Frederick P. Rivara, M.D., M.P.H. (Chair), is currently the Seattle Children’s Guild Endowed Chair in Pediatrics and Professor of Pediatrics at the University of Washington School of Medicine, Adjunct Professor of Epidemiology in the University of Washington School of Public Health, Vice-Chair of the Department of Pediatrics, and Head of the Division of General Pediatrics. He is Editor of Archives of Pediatrics and Adolescent Medicine. Dr. Rivara’s current research interests include prevention of intimate partner violence, reducing alcohol-related trauma, determining the long-term outcome of children with traumatic brain injury, and studying the effectiveness of trauma systems in the care of pediatric and adult trauma patients. He served as founding director of the Harborview Injury and Research Center in Seattle for 13 years, founding president of the International Society for Child and Adolescent Injury Prevention, and his contributions to the field have spanned 30 years. He has received numerous honors including the Charles C. Shepard Science Award from the Centers for Disease Control and Prevention, the American Public Health Association, Injury Control and Emergency Health Services Section Distinguished Career Award, and the American Academy of Pediatrics, Section on Injury and Poison Prevention, Physician Achievement Award. He is a member of the Institute of Medicine. Dr. Rivara received his medical degree from the University of Pennsylvania School of Medicine.
Paul C. Erwin, M.D., Dr.P.H., is Professor and Chair of the Department of Public Health at the University of Tennessee in Knoxville. Prior to this appointment he served as the Regional Director, East Tennessee Region, in
the Tennessee Department of Health for 12 years. Dr. Erwin received a B.S. from the University of the South (Sewanee, Tennessee); an M.D. from the University of Alabama in Birmingham; an M.P.H. in International Health at the Johns Hopkins University School of Hygiene and Public Health; and a Dr.P.H. at UNC/Chapel Hill. Dr. Erwin was a Fellow in International Health at the Aga Khan University in Karachi, Pakistan. He also served as a Scholar of the CDC/University of California Public Health Leadership Institute, 1995. Currently, Dr. Erwin is board certified in Internal Medicine and Public Health/General Preventive Medicine and is a Fellow of the American College of Preventive Medicine. He is also a board member of the Tennessee Institute of Public Health, 2007-present, and the Public Health Foundation, 2009-present. Since 2007, he has been a member of the Scientific Advisory Committee for United Health Foundation’s America’s Health Rankingsreport and the Research and Evaluation Committee of the Public Health Accreditation Board. Dr. Erwin’s public health-related research and publications have been in the areas of public health systems and services research, health inequities/poverty and health, and infectious/communicable diseases.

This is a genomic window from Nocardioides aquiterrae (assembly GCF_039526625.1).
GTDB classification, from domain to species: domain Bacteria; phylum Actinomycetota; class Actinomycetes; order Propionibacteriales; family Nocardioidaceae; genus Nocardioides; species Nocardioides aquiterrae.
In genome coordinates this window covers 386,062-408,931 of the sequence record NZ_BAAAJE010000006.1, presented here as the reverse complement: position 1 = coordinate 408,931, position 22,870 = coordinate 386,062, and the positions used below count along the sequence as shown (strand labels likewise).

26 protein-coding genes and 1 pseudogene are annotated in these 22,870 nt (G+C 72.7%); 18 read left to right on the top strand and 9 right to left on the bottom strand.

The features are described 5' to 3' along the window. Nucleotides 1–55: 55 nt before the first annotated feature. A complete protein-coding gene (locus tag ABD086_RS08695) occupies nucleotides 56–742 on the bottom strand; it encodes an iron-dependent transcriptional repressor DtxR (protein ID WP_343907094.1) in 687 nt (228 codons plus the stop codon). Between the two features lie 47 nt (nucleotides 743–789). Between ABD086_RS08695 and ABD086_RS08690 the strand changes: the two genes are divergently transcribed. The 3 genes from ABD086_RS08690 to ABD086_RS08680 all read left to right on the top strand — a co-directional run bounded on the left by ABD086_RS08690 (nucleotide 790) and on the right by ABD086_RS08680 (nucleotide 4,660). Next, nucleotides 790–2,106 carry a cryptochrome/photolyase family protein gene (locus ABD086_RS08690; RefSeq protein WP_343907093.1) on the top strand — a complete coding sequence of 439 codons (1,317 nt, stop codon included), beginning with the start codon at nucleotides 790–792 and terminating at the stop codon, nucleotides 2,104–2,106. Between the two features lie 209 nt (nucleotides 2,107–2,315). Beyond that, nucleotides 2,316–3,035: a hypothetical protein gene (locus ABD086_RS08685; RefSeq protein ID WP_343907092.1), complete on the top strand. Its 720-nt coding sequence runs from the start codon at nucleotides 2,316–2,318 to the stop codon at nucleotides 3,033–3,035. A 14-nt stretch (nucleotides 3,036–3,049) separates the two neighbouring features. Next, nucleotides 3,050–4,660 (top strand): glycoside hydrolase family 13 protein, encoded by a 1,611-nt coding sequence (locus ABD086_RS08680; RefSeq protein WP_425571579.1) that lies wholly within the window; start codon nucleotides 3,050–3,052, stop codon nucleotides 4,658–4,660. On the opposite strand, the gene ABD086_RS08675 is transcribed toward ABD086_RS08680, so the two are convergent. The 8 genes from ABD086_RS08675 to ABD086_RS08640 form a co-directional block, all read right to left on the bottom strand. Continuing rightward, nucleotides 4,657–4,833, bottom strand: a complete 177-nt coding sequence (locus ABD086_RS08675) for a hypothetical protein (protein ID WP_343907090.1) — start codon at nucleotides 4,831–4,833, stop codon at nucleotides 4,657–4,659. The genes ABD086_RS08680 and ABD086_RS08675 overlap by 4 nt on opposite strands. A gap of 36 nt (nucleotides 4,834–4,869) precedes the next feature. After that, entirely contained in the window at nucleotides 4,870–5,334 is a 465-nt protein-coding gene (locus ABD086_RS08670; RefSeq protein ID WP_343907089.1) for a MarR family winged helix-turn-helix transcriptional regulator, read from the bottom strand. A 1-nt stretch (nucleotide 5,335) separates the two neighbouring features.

Caswell A. Evans, Jr., D.D.S., M.P.H., is currently the Associate Dean for Prevention and Public Health Sciences at the University of Illinois, Chicago College of Dentistry. He served as the Executive Editor and Project Director of Oral Health in America: A Report of the U.S. Surgeon General. For 12 years, Dr. Evans served as Director of Public Health Programs and Services for the Los Angeles County Department of Health Services. He also served as Adjunct Professor for the School of Public Health and the School of Dentistry at the University of California, Los Angeles; Visiting Professor of Dentistry at Columbia University School of Dental and Oral Surgery; and Distinguished Minority Visiting Professor at the Boston University Health Sciences Center. He is a member of the Institute of Medicine. Dr. Evans is a Past President of the American Public Health Association, the American Association of Public Health Dentistry, and the American Board of Dental Public Health. He was the first recipient of the Beverlee A. Myers Award for Excellence in Public Health, conferred by the California State Department of Health Services. He was also honored with the Champion of Prevention Award from the Centers for Disease Control and Prevention.
Theodore G. Ganiats, M.D., is professor of Department of Family and Preventive Medicine at the University of California, San Diego School of Medicine, and Executive Director of the UCSD Health Services Research Center. He has been a member or chair of over 40 national guideline and quality/performance panels spanning multiple disciplines. His research interests involve outcomes research, focusing on quality-of-life assessment and cost-effectiveness analysis. He is a member of the Society for Medical